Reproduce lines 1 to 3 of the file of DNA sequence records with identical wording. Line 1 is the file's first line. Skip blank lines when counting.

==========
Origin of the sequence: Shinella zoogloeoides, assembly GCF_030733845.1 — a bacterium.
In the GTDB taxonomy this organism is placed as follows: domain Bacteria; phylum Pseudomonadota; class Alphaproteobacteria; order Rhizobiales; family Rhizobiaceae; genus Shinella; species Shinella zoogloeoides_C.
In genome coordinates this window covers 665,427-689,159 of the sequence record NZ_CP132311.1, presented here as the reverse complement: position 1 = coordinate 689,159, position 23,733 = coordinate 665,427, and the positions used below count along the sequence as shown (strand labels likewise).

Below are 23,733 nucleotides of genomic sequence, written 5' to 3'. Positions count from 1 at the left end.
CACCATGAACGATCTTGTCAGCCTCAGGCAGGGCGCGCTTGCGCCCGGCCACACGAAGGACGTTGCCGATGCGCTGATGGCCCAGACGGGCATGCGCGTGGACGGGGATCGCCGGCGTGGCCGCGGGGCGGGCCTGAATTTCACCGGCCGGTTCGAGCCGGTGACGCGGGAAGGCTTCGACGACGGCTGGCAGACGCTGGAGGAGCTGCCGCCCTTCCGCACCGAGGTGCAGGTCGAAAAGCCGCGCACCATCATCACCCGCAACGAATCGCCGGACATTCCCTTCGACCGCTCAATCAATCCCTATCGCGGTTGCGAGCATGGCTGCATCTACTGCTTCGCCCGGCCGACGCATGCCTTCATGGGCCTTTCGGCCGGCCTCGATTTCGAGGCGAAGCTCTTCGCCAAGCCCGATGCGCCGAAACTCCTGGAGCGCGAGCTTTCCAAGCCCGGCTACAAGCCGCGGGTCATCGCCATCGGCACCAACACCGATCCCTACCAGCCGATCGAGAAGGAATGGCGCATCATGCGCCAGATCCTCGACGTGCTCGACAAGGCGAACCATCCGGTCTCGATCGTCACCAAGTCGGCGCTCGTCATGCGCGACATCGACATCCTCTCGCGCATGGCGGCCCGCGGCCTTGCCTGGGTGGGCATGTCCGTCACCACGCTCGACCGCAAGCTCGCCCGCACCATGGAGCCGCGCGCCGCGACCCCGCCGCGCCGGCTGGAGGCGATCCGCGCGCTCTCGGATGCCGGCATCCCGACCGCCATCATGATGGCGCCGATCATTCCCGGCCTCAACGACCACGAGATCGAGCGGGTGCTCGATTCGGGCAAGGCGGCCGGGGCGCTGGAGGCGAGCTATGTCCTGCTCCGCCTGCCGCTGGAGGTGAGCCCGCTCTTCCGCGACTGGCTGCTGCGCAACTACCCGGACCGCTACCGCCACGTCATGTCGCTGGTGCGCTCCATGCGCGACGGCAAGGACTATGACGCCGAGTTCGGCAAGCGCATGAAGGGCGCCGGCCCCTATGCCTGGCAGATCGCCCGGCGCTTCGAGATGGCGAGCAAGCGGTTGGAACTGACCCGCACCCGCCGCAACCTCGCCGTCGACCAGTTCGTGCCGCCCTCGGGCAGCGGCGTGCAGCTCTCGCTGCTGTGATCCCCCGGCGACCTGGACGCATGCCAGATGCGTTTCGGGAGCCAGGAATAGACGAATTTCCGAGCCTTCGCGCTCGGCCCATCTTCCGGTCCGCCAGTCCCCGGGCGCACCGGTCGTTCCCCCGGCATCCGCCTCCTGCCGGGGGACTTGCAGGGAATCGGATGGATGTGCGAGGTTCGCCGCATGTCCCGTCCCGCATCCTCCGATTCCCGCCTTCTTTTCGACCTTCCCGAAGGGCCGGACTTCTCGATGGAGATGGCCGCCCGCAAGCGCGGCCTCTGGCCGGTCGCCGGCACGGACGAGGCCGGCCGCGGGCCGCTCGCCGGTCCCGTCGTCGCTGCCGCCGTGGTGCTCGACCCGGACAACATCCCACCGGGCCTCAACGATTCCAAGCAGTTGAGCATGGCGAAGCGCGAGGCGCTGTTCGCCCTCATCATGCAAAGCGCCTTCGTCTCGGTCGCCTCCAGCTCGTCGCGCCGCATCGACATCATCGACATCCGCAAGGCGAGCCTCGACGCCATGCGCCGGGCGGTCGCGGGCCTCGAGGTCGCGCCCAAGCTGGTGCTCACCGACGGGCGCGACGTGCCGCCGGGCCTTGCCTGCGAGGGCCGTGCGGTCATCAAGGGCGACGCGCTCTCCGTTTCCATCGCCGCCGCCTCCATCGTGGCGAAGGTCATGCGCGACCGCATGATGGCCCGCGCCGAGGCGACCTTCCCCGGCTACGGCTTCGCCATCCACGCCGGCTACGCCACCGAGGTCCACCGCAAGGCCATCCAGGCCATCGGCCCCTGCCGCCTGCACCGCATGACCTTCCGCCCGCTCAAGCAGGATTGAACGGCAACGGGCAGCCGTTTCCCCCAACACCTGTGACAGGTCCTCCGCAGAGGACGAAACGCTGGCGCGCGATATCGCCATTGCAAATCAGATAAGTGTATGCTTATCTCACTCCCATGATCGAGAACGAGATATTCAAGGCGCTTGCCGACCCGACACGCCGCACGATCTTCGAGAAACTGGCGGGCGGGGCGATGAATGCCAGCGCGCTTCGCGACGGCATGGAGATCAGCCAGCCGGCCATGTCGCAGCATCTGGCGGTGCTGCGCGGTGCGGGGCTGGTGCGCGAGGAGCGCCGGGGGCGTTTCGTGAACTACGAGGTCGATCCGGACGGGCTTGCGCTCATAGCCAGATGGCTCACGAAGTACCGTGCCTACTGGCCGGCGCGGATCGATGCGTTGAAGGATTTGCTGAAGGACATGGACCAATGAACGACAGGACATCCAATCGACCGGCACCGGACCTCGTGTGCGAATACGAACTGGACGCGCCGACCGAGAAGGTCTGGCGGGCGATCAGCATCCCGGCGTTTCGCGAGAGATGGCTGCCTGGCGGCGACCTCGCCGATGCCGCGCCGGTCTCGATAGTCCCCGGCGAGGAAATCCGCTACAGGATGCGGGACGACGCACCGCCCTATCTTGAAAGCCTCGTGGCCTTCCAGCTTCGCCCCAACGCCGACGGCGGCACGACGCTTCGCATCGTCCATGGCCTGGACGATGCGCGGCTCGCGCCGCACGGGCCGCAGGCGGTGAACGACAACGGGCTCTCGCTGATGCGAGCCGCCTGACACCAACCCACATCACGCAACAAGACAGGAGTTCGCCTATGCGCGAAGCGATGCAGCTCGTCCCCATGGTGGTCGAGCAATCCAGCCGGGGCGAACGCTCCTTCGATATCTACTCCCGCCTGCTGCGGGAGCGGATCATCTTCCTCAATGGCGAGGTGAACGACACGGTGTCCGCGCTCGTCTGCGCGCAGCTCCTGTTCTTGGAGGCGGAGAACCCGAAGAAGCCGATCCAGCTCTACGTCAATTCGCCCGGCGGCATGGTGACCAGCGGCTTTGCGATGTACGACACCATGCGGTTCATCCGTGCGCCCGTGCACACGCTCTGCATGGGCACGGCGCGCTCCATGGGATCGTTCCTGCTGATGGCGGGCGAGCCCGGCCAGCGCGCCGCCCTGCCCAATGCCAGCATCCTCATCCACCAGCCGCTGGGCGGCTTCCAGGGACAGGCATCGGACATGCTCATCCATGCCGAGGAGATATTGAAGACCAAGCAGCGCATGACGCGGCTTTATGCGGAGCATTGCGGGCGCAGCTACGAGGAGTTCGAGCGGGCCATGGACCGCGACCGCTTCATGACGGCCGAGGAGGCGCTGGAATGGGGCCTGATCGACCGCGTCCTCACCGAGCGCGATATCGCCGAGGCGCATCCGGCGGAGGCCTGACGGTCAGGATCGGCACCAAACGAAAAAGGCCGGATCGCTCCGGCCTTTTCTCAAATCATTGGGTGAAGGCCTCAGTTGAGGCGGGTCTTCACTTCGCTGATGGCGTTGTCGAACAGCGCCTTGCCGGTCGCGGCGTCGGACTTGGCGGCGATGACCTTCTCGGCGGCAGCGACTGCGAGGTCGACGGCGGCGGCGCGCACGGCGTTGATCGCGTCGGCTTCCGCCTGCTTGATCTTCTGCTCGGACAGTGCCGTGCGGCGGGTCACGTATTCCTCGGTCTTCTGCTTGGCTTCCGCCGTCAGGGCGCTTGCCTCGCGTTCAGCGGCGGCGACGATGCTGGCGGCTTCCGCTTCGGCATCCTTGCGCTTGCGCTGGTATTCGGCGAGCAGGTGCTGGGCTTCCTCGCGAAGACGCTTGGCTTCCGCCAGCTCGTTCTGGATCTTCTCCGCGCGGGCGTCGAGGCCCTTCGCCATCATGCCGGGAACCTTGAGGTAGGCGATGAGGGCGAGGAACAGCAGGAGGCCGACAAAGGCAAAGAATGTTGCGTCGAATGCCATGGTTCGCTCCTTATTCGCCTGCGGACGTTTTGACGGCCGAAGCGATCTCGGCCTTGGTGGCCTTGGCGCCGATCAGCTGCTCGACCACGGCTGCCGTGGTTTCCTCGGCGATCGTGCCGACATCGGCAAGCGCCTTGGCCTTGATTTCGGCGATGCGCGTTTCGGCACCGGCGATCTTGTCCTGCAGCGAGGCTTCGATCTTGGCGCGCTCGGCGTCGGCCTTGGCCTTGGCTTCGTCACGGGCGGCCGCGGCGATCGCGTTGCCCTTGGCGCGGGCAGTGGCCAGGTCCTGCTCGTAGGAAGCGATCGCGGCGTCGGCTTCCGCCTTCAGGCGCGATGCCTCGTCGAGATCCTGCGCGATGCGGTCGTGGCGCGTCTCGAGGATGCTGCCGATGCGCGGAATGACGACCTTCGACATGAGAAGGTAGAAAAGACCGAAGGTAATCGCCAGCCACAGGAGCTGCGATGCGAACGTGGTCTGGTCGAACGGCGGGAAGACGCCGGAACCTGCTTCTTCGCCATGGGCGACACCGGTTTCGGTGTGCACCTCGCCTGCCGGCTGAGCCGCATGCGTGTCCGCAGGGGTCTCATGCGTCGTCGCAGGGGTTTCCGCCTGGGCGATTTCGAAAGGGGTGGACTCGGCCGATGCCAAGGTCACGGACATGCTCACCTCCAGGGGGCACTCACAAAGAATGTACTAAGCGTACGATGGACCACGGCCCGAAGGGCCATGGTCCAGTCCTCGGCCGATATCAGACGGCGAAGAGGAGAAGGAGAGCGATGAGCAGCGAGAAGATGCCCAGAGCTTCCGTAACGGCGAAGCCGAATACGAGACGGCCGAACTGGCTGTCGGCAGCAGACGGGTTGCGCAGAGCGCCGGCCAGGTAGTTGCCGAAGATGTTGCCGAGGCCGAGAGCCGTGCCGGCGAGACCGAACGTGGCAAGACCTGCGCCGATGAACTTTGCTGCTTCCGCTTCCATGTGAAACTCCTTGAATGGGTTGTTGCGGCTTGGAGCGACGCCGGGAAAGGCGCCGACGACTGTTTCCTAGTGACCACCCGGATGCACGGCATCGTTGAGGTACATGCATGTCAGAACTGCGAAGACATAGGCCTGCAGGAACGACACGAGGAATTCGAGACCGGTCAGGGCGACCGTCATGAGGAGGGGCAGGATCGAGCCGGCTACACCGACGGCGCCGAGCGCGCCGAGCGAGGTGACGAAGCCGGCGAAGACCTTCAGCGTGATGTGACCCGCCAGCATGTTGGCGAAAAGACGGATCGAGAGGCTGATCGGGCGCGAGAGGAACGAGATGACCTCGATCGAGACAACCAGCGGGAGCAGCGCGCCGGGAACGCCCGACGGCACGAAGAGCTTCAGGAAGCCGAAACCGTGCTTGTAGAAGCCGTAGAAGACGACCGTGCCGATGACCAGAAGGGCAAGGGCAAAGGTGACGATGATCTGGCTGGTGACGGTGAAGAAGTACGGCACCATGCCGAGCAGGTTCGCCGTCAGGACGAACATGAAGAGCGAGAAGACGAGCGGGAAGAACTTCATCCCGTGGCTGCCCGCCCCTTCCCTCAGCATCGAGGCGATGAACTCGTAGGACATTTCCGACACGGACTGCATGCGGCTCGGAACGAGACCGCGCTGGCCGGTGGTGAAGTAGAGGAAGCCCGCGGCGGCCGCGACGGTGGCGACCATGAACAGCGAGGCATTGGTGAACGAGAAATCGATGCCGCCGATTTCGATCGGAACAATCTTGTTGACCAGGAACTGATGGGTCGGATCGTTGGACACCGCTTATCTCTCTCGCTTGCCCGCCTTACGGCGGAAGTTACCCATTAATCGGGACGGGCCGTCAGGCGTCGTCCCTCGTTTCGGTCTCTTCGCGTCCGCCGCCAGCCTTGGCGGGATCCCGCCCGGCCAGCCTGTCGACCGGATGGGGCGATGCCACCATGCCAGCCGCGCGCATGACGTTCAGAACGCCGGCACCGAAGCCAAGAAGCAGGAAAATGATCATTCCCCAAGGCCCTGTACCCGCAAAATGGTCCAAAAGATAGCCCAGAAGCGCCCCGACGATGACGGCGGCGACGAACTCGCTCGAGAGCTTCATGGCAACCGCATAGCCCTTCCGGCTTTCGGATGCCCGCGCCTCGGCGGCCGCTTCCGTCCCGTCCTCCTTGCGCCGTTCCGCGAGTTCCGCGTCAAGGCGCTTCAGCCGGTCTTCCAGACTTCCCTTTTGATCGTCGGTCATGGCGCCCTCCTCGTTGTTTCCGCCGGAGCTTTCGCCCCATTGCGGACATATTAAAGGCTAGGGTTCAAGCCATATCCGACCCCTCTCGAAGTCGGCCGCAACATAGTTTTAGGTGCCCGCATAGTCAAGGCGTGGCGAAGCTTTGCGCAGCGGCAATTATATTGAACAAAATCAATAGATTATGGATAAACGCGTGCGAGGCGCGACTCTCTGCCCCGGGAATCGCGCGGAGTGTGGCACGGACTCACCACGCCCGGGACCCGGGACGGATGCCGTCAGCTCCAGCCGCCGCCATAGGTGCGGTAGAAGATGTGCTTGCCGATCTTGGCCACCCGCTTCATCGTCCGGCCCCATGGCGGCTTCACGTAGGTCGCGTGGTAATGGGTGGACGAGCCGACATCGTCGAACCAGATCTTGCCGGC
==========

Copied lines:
Origin of the sequence: Shinella zoogloeoides, assembly GCF_030733845.1 — a bacterium.
In the GTDB taxonomy this organism is placed as follows: domain Bacteria; phylum Pseudomonadota; class Alphaproteobacteria; order Rhizobiales; family Rhizobiaceae; genus Shinella; species Shinella zoogloeoides_C.
In genome coordinates this window covers 665,427-689,159 of the sequence record NZ_CP132311.1, presented here as the reverse complement: position 1 = coordinate 689,159, position 23,733 = coordinate 665,427, and the positions used below count along the sequence as shown (strand labels likewise).